Entering the Fall Classic with six days’ rest, the Nationals shook off any notions of rust in Game 1 when the lineup smacked a couple early home runs before wearing down Gerrit Cole and knocking him around for five earned runs. Max Scherzer struggled early but gutted his way through five innings.
The only thing Davey Martinez probably didn’t like about that game was that he was forced to use Patrick Corbin for an inning, but the southpaw delivered and the back end of the bullpen held on to secure a series-opening win.
In Game 2, another beast took the mound for the Houston Astros in Justin Verlander, but Washington jumped all over him for two runs in the first. Their bats did go quiet for a few innings before chasing him from the game and unloading for six runs in the seventh.
Stephen Strasburg served up a two-run homer to Alex Bregman in the first, but he settled in and struck out seven in six innings of work. Neither Sean Doolittle nor Daniel Hudson needed to get off their seats the entire evening.
Those two victories have put the Nationals in the driver’s seat, sending them home with a 2-0 series lead before hosting the next three games—if even three will be necessary.
“We know the series isn’t over,” third baseman Anthony Rendon said after Game 2. “I think it would have been a success if we only came in and stole one game, obviously, playing at this stage and playing with the crowd and at their home-field. But for us to obviously steal two games from them at their home-field is great.
“But like you say, we still have a job to finish and we have two more to go.”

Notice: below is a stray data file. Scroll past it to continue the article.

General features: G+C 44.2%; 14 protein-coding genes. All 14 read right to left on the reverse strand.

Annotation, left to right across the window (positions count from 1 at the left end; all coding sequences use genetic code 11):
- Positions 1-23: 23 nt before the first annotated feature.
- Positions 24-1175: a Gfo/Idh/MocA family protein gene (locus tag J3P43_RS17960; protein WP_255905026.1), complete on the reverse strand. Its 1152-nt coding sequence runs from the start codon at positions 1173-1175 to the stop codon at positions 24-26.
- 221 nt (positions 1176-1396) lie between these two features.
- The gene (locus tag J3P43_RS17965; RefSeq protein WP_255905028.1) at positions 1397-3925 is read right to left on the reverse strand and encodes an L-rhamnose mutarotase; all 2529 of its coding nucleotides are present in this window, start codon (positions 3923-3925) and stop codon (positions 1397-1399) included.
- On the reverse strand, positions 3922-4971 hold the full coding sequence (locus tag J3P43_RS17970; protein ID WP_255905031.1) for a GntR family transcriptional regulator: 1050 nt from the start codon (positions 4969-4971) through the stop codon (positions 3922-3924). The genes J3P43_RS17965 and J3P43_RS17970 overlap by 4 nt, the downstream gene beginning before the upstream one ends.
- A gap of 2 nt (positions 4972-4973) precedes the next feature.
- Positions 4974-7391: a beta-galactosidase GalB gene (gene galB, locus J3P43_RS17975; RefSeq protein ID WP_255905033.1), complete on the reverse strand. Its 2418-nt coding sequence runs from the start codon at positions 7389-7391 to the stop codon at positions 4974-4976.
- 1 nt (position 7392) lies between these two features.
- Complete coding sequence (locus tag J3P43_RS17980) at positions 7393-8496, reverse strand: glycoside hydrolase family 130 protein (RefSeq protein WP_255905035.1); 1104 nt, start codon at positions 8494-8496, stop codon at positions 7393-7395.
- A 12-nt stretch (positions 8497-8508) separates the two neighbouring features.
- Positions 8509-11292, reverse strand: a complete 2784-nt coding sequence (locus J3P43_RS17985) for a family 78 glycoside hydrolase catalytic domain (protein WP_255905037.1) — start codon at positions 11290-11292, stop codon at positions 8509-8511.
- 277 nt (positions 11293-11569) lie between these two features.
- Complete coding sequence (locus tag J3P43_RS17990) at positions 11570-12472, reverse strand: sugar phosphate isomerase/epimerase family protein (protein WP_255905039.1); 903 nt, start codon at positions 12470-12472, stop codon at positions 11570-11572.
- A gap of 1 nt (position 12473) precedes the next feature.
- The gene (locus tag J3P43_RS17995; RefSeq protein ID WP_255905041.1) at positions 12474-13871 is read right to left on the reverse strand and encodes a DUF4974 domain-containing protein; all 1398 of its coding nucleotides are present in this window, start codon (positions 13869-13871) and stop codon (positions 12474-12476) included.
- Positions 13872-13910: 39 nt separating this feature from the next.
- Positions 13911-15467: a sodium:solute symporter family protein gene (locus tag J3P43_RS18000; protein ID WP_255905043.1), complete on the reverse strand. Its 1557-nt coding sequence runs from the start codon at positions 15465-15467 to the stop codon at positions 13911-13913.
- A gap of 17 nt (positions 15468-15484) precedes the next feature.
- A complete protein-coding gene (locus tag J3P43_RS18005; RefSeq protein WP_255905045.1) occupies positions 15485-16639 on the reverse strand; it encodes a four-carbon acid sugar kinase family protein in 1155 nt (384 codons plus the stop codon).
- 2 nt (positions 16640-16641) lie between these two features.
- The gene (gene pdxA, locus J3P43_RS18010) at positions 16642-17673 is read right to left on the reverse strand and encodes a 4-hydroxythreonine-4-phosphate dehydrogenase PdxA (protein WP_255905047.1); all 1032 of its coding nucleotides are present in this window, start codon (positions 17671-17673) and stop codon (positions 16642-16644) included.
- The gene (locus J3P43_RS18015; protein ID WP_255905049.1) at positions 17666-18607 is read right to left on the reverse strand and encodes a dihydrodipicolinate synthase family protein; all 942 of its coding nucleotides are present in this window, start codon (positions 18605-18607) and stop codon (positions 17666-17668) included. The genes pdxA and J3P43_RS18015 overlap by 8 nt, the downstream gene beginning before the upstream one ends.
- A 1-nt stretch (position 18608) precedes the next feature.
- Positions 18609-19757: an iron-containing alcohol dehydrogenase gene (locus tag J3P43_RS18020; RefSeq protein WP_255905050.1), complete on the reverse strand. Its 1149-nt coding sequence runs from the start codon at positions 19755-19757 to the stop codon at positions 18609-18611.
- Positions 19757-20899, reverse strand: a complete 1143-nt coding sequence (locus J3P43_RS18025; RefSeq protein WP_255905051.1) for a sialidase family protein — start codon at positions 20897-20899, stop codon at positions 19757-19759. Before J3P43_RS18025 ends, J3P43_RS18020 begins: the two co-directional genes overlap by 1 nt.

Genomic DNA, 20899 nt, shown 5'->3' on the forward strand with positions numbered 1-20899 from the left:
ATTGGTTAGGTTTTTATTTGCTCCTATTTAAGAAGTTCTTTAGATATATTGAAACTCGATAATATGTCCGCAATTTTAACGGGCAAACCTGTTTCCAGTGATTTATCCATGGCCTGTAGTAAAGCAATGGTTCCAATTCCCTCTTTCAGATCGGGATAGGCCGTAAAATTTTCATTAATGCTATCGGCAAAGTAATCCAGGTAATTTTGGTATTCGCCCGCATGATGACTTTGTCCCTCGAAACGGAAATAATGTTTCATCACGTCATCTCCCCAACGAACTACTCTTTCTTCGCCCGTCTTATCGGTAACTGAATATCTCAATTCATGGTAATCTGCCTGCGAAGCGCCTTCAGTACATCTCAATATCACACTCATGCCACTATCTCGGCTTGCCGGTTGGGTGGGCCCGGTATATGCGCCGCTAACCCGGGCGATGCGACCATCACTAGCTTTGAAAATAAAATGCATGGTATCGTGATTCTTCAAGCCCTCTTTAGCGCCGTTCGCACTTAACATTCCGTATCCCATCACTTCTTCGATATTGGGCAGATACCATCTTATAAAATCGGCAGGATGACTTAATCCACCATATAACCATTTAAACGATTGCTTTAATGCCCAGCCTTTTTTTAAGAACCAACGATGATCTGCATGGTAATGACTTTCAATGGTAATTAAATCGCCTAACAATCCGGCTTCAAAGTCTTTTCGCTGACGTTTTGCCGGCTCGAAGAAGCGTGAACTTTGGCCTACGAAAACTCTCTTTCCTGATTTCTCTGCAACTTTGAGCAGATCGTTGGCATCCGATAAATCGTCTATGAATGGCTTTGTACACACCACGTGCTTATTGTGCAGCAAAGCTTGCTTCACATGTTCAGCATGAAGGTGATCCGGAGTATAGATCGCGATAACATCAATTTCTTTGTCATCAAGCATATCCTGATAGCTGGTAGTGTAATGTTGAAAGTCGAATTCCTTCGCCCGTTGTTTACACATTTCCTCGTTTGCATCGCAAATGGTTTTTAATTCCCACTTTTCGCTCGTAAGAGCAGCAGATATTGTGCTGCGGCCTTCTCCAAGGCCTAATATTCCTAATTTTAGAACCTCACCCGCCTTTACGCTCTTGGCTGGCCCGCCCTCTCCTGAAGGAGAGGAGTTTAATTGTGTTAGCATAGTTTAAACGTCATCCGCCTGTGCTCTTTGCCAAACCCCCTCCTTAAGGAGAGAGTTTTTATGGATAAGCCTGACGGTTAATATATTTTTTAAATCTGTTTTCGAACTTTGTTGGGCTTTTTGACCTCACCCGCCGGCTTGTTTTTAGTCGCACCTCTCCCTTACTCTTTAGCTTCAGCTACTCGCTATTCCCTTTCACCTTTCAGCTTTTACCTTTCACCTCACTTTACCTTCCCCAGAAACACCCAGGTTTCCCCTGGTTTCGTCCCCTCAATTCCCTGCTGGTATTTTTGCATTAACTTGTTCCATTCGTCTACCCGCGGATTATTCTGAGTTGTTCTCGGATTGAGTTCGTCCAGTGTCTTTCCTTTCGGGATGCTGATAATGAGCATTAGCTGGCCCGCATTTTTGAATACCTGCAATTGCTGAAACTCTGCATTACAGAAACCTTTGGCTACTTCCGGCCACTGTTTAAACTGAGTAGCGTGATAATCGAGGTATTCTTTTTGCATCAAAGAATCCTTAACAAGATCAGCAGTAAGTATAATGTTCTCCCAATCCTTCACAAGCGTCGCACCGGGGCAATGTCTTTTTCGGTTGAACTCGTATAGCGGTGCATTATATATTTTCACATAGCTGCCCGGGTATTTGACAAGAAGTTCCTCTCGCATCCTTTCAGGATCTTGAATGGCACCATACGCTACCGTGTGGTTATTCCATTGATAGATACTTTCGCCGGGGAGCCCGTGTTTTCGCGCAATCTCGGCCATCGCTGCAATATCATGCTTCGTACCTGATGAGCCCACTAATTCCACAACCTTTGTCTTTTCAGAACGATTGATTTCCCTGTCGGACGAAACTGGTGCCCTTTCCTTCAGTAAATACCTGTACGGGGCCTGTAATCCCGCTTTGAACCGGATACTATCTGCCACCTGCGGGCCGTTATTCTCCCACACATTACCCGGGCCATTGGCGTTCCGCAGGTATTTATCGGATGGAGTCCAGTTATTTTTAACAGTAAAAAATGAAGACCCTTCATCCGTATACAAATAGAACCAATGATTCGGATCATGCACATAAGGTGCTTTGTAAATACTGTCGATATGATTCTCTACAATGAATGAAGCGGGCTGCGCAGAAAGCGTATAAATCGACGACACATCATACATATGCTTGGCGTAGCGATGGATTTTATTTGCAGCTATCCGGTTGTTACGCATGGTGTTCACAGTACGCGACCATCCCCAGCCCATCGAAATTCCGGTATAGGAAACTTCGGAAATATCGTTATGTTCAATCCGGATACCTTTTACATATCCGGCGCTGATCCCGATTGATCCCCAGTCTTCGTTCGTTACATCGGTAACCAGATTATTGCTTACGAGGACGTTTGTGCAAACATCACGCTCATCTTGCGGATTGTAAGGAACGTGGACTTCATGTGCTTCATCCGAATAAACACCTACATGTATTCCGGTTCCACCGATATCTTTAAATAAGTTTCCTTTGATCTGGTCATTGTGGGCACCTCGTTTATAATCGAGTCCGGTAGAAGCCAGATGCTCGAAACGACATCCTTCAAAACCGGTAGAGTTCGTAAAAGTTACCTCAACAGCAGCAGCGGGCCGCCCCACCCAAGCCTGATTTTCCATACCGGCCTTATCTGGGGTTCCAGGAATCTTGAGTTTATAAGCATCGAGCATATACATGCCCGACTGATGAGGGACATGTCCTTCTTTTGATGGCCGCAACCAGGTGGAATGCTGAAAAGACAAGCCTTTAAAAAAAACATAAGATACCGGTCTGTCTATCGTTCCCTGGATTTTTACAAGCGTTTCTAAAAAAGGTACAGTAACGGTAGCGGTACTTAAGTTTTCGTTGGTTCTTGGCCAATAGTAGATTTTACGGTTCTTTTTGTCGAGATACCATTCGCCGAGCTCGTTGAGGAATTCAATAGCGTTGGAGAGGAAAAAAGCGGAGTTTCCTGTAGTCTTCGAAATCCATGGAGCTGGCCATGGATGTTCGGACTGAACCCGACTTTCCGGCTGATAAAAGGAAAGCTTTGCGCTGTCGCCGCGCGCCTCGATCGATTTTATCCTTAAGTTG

With all due respect to Scherzer and Strasburg—both of whom got the win in their respective starts—these first two games were won by the Nationals’ offense. It’s been the biggest surprise of the series, but the numbers suggest we could’ve seen this coming.
If any offense matches up well against Cole and Verlander, it’s the Nationals. The Astros’ pair of aces are both considered two of the premier power pitchers in the game, particularly Cole (97.2 mph average fastball). But Washington crushed power pitchers this year to the tune of a .797 OPS—the second-best mark in the league. The Nationals were especially effective at avoiding strikeouts against them, pacing the NL with only 326 all season.
“I’ve always said this: Strikeouts [are] not okay, regardless of what people say,” manager Davey Martinez said. “I don’t believe in it. There’s nothing comes from it when you strike out, you’re just going to walk back to the dugout. I believe in just putting the ball in play…And we’ve got better at that. And tonight was a perfect example.”
Although considered to be a fluky stat, the Nationals have also raked with runners in scoring position. Washington is 7-21 (.333) in such situations, and they drove in eight runs with two outs on the board. But this is also something the team has done all season, accruing an .887 OPS with RISP that led the NL and only trailed the Yankees’ .890 mark for the best in baseball.
Leading the way for the Nationals is Juan Soto, who became the first player to be intentionally walked by the Astros this season when he came up with two outs and runners on second and third. He’s slashing .571/.667/1.286, which is meaningless because it’s only been two games, but those numbers are just fun to look at.
But it’s truly been a team effort. Five different players have homered. As a team, the Nationals are hitting .307 in the series and every starting position player has reached base at least twice. It’s been a complete domination of the Astros’ pitching staff that couldn’t have been reasonably expected at the start of the series.
And yet, the Nationals were built to do exactly this.